Initial suggestions for the council included the names Council of the British Isles or Council of the Isles, and the council is sometimes known by these names. However, owing to sensibilities around the term British Isles, particularly in Ireland, the name British-Irish Council was agreed.
The official name of the Council is represented in minority and lesser-used languages of the council as:
- Irish: Comhairle na Breataine-na hÉireann
- Guernésiais: Conseil Britannique-Irlàndais
- Manx: Coonceil Ghoaldagh-Yernagh
- Scottish Gaelic: Comhairle Bhreatainn-Èirinn
- Scots: Britisch-Airisch Cooncil
- Welsh: Cyngor Prydain-Iwerddon
See also 
- North/South Ministerial Council
- British-Irish Intergovernmental Conference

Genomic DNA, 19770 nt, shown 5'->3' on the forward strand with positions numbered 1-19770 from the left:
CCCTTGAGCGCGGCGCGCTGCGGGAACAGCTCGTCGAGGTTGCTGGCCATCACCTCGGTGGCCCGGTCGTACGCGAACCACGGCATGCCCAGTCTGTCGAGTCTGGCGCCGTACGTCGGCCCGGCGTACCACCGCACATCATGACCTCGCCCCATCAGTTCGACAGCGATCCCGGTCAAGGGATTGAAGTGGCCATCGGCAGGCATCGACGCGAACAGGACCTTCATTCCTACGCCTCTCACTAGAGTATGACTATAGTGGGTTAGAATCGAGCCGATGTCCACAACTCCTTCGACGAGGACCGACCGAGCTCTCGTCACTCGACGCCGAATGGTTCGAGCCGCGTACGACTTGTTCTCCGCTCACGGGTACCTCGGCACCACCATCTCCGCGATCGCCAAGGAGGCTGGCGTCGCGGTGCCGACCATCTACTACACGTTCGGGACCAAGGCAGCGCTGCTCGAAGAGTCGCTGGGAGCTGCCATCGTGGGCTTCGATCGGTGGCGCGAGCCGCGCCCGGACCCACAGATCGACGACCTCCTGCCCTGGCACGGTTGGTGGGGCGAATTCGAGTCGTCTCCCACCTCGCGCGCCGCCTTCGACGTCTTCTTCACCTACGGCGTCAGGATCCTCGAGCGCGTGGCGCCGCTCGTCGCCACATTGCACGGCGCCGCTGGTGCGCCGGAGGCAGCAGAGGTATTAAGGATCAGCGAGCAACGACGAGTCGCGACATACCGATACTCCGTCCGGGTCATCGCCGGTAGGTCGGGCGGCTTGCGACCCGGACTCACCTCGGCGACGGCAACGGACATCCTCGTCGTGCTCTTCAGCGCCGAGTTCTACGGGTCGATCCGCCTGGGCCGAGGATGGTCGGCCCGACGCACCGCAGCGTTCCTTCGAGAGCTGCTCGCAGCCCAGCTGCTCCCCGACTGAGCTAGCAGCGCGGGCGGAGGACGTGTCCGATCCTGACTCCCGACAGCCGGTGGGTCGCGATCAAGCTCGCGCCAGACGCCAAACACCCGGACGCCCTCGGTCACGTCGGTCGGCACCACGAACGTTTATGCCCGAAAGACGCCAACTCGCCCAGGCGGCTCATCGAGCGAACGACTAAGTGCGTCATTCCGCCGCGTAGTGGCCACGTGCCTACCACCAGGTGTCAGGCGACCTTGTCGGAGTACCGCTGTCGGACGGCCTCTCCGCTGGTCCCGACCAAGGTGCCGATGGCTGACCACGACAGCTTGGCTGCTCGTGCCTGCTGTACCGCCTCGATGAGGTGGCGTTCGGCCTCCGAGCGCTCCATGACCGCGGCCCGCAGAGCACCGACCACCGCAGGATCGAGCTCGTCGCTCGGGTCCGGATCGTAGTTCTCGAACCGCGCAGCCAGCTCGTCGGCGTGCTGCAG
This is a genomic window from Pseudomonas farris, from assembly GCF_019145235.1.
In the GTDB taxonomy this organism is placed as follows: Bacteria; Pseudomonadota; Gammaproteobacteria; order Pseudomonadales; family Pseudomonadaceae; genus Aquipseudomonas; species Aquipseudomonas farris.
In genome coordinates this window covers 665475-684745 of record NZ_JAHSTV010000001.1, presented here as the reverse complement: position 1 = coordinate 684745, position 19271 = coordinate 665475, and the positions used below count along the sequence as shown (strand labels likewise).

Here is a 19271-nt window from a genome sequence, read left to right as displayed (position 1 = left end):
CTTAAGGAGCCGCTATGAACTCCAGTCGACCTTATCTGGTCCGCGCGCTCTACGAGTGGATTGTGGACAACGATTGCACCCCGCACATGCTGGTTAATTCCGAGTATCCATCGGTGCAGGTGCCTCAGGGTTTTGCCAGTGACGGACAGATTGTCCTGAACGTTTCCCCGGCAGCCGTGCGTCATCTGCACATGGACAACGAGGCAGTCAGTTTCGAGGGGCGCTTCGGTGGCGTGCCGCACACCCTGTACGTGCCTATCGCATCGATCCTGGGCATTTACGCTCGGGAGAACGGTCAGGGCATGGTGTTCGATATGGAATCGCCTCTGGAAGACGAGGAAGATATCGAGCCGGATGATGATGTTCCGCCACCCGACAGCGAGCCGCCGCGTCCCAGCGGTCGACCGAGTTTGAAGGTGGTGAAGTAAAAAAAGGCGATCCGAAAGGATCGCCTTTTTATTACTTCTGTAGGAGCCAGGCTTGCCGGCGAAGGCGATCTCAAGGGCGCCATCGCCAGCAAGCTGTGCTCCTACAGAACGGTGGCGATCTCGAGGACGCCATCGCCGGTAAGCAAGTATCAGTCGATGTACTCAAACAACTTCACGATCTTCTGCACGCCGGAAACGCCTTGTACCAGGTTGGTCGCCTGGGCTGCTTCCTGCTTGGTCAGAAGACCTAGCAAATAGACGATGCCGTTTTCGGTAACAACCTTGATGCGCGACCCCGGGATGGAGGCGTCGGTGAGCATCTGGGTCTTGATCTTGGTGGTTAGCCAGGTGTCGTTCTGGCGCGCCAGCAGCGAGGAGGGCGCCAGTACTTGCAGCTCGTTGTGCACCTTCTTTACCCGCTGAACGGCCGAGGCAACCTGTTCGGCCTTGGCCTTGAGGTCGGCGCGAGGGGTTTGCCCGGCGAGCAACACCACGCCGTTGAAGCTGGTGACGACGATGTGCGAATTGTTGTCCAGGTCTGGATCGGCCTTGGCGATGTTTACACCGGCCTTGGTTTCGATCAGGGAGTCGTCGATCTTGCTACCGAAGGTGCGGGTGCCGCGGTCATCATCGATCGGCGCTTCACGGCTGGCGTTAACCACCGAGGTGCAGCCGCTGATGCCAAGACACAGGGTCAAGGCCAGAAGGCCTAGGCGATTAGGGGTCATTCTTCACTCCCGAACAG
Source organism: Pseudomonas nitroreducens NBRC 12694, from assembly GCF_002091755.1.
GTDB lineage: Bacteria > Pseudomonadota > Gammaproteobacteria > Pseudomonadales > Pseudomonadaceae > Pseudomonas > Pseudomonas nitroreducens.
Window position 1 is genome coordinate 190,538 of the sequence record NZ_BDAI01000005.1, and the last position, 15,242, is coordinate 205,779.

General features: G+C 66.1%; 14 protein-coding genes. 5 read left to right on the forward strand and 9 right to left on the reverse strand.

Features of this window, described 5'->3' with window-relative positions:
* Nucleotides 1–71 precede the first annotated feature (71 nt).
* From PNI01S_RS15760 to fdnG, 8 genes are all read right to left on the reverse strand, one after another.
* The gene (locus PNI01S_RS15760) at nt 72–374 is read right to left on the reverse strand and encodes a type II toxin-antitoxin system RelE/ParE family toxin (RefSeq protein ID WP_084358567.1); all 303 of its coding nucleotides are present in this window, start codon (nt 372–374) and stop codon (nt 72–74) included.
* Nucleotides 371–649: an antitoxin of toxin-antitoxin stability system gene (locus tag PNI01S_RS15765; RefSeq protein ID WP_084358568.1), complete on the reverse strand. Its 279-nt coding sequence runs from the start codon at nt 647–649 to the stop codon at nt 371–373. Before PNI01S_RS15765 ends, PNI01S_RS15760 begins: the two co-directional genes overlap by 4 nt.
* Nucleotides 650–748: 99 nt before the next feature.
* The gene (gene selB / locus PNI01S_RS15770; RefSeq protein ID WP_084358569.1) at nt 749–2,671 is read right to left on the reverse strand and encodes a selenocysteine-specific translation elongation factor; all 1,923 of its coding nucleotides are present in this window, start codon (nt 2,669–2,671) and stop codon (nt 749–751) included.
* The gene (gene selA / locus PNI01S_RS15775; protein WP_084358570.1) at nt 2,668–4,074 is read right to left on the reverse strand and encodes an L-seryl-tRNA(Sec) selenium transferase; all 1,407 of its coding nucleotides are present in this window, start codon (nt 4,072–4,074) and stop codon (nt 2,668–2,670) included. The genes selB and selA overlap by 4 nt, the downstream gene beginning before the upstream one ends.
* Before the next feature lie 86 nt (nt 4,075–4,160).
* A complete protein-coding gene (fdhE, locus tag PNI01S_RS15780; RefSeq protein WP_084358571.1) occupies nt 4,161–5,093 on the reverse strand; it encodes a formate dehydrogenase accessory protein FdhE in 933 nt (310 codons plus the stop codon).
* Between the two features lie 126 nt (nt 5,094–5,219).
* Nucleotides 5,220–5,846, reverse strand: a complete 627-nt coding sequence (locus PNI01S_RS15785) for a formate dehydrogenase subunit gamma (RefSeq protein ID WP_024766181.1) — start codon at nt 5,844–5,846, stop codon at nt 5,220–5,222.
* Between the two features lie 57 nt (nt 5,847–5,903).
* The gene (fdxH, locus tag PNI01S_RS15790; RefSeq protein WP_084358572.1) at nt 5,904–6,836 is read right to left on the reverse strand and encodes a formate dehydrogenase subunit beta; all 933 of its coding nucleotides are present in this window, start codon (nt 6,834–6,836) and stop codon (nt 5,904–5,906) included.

- British–Irish Parliamentary Assembly
- Jesse, Neal G., Williams, Kristen P.: Identity and institutions: conflict reduction in divided societies.Publisher SUNY Press, 2005, page 107. ISBN 0-7914-6451-2
- "Scottish government website"
- The First Minister and deputy First Minister of Northern Ireland is a diarchy. While other members of the organization are represented at Summit Meetings by their respective chief ministers, or on occasions have sent their deputies, Northern Ireland is represented by both the First Minister and deputy First Minister of Northern Ireland.
- See Vernon Bogdanor, 'The British–Irish Council and Devolution', in Government and Opposition: An International Journal of Comparative Politics, volume 34, issue 3, July 1999, pp.291-295.
- Belfast Agreement - Strand Three, Articles 8 and 9.
British-Irish Council website, Frequently Asked Questions: Who pays for the British-Irish Council?
- 1/1999: AN tACHT UM CHOMHAONTÚ NA BREATAINE-NA hÉIREANN, 1999